The Latrobe Valley community has been invited to take part in the Morwell-based independent inquiry into all aspects of the Hazelwood mine fire, which is expected to begin this month.
Supreme Court Justice Bernard Teague, who led the Black Saturday Royal Commission, was chosen to lead the inquiry because of his expertise in bushfires and connected communities like the Latrobe Valley.
Chief Fire Commissioner Craig Lapsley said while the inquiry would address the fire’s impacts and information delivery, health issues would be “front and centre”.
In addition to the independent inquiry, Mr Lapsley said he would conduct an inquiry into the fire service’s handling of the mine fire.
“(Justice Teague) brings the understanding of fire emergency management and also the key issues around fire prevention, litigation and response,” Mr Lapsley said.
“The ability for individual community members and families to have their say is unique in this inquiry compared to others into incidents including the Morwell Princes Highway closure in 2011, which allowed only representatives from community groups to contribute.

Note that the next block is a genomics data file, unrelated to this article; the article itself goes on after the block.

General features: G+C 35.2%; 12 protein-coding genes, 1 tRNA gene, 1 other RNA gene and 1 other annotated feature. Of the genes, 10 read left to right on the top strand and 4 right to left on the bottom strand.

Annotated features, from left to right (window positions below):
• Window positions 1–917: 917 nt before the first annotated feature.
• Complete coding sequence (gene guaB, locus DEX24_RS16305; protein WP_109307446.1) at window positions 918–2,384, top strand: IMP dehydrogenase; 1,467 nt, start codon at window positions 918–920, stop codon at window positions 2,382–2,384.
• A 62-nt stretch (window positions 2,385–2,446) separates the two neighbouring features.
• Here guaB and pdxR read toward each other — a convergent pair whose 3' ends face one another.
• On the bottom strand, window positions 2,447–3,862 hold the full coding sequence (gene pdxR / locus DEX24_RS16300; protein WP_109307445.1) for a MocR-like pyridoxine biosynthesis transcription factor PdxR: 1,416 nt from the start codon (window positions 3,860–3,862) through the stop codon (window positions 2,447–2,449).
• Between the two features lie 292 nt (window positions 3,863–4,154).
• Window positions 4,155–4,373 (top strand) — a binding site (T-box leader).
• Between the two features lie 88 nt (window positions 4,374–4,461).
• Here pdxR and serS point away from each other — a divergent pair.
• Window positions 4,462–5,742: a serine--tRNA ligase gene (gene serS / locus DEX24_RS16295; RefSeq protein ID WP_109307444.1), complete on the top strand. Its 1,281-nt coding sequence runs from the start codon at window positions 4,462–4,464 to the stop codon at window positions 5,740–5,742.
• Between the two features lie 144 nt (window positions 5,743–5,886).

During the inquiry’s announcement on Tuesday, Premier Denis Napthine said now was the time for individuals, families, community representatives and businesses “to have their say on how they and their communities have been impacted by the fire, the level of support they received and their views of the emergency response”.
Former Hazelwood mine manager and Morwell resident Graeme Freshwater was unsure whether he would contribute to the inquiry.
However he questioned whether 28 fire prevention and fighting principles put in place after the last large open cut fire in 1977 were still being followed.
“The main question is why did it take hold so quickly and was the equipment available?” Mr Freshwater said.
“It’s obviously affected some people who aren’t able to handle it and that needs to be reviewed and perhaps people were a bit slow in reacting to it, but this has dragged on a long while.”
Morwell resident Lauren Beckett has recently returned to her home after relocating to Lakes Entrance when her six month-old non-asthmatic son was put on steroids because of constant wheezing.
While Ms Beckett said she would like to provide information to the inquiry regarding the lack of information, it would be too late.
“It doesn’t matter what happens from now on, if people are going to get sick later it’s too late,” Ms Beckett said.
“I worry about my kids, I’ve kept them inside all the time but they’ve still got sick.”